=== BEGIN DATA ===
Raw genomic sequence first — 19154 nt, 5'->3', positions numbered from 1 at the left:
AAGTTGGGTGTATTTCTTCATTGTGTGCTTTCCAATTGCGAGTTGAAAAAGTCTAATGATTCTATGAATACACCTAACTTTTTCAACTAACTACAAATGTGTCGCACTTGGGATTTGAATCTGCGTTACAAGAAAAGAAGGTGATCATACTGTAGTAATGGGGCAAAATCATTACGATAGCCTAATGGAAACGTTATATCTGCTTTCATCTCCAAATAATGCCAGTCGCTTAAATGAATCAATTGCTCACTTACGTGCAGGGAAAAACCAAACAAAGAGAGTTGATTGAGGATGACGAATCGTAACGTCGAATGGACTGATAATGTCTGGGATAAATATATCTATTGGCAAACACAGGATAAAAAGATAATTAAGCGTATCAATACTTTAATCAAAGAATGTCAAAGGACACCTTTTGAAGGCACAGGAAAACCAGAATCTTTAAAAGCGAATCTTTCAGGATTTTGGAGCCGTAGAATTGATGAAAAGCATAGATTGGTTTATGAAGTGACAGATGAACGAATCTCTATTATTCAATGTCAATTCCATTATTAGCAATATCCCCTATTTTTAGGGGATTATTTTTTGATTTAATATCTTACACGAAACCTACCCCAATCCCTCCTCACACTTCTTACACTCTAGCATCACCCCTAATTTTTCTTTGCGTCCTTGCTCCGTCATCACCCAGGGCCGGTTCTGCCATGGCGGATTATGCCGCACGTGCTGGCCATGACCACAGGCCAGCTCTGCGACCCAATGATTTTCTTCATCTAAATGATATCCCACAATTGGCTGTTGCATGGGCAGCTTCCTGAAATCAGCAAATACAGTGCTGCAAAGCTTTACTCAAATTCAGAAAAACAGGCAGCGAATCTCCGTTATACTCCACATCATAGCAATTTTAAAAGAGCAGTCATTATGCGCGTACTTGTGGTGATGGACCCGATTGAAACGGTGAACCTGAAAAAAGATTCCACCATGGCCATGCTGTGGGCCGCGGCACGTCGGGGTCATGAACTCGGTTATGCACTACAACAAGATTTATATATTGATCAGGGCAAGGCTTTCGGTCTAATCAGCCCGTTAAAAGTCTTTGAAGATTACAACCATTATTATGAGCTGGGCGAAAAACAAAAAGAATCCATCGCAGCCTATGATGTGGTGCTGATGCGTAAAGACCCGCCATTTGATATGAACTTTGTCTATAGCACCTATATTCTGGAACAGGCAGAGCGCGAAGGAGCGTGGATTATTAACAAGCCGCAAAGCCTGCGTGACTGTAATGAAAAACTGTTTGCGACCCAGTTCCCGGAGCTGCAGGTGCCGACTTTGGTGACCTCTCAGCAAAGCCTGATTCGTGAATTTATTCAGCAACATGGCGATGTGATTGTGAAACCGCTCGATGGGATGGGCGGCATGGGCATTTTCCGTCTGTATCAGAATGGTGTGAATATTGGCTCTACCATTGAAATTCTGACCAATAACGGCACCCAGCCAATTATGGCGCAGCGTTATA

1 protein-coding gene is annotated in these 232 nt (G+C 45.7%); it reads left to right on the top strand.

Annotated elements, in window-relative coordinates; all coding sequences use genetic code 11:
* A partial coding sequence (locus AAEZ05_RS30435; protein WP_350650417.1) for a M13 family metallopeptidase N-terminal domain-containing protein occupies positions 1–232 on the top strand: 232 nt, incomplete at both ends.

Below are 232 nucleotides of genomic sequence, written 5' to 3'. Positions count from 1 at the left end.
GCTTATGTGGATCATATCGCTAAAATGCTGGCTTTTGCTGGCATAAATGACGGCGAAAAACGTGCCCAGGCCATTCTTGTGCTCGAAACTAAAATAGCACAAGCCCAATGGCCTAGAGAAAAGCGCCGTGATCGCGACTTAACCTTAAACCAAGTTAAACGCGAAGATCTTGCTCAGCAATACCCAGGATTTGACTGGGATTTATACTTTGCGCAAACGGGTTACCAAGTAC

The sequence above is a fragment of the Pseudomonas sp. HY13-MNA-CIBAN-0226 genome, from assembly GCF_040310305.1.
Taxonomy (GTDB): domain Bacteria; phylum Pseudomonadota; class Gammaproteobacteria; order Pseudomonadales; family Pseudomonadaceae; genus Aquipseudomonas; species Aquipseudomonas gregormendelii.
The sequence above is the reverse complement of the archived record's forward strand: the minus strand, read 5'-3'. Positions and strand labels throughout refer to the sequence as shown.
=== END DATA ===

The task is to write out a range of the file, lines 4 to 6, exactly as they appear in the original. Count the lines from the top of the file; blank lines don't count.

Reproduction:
Annotated elements, in window-relative coordinates; all coding sequences use genetic code 11:
* A partial coding sequence (locus AAEZ05_RS30435; protein WP_350650417.1) for a M13 family metallopeptidase N-terminal domain-containing protein occupies positions 1–232 on the top strand: 232 nt, incomplete at both ends.

Below are 232 nucleotides of genomic sequence, written 5' to 3'. Positions count from 1 at the left end.